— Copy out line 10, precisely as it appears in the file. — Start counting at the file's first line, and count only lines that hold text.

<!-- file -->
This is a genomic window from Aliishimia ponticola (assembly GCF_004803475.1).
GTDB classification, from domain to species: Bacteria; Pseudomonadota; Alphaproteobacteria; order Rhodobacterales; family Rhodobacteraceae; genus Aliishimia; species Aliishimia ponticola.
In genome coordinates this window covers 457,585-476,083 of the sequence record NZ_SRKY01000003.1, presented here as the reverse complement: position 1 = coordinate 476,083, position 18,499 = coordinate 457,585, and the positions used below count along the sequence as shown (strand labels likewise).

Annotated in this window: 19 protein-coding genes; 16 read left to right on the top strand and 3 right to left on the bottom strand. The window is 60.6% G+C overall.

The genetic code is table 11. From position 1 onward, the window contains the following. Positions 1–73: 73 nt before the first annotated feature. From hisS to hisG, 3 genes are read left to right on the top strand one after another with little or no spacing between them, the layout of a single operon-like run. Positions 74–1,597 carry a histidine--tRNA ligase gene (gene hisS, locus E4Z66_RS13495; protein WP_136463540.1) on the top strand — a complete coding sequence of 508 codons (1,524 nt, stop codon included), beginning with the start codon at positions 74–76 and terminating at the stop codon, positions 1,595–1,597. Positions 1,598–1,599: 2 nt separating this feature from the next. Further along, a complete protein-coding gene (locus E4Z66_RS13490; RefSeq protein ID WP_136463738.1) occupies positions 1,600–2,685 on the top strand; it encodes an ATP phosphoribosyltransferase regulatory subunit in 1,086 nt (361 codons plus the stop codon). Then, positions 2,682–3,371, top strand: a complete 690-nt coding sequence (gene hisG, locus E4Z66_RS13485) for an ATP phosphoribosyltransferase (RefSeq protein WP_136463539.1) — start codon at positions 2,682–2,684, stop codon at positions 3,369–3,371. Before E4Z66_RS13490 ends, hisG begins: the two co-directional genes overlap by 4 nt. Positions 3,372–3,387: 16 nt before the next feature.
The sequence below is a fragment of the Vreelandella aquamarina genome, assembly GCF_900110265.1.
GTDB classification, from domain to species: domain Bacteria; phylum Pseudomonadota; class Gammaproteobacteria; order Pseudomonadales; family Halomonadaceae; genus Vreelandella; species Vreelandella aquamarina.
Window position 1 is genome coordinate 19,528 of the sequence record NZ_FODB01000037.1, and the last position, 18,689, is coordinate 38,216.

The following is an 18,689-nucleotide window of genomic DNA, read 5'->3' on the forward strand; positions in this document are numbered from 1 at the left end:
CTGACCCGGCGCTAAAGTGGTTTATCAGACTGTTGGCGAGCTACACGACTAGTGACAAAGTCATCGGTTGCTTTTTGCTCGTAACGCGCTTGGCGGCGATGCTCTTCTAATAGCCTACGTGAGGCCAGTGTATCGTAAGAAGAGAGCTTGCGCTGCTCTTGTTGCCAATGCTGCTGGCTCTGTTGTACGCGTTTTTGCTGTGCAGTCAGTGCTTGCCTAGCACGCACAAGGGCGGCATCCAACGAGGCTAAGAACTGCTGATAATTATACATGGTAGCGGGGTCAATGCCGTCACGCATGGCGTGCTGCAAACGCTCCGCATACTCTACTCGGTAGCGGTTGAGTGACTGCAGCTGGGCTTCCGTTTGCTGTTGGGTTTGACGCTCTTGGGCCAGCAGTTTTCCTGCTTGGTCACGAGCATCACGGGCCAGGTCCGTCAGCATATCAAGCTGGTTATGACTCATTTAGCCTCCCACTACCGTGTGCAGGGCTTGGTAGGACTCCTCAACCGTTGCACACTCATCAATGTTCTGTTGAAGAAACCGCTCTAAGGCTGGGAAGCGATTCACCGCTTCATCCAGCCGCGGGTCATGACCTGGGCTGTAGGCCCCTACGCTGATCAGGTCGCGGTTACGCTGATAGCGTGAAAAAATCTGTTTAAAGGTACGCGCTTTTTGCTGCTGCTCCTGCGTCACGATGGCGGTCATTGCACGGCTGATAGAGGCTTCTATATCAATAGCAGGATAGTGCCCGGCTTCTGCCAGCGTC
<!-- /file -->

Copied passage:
CTGACCCGGCGCTAAAGTGGTTTATCAGACTGTTGGCGAGCTACACGACTAGTGACAAAGTCATCGGTTGCTTTTTGCTCGTAACGCGCTTGGCGGCGATGCTCTTCTAATAGCCTACGTGAGGCCAGTGTATCGTAAGAAGAGAGCTTGCGCTGCTCTTGTTGCCAATGCTGCTGGCTCTGTTGTACGCGTTTTTGCTGTGCAGTCAGTGCTTGCCTAGCACGCACAAGGGCGGCATCCAACGAGGCTAAGAACTGCTGATAATTATACATGGTAGCGGGGTCAATGCCGTCACGCATGGCGTGCTGCAAACGCTCCGCATACTCTACTCGGTAGCGGTTGAGTGACTGCAGCTGGGCTTCCGTTTGCTGTTGGGTTTGACGCTCTTGGGCCAGCAGTTTTCCTGCTTGGTCACGAGCATCACGGGCCAGGTCCGTCAGCATATCAAGCTGGTTATGACTCATTTAGCCTCCCACTACCGTGTGCAGGGCTTGGTAGGACTCCTCAACCGTTGCACACTCATCAATGTTCTGTTGAAGAAACCGCTCTAAGGCTGGGAAGCGATTCACCGCTTCATCCAGCCGCGGGTCATGACCTGGGCTGTAGGCCCCTACGCTGATCAGGTCGCGGTTACGCTGATAGCGTGAAAAAATCTGTTTAAAGGTACGCGCTTTTTGCTGCTGCTCCTGCGTCACGATGGCGGTCATTGCACGGCTGATAGAGGCTTCTATATCAATAGCAGGATAGTGCCCGGCTTCTGCCAGCGTC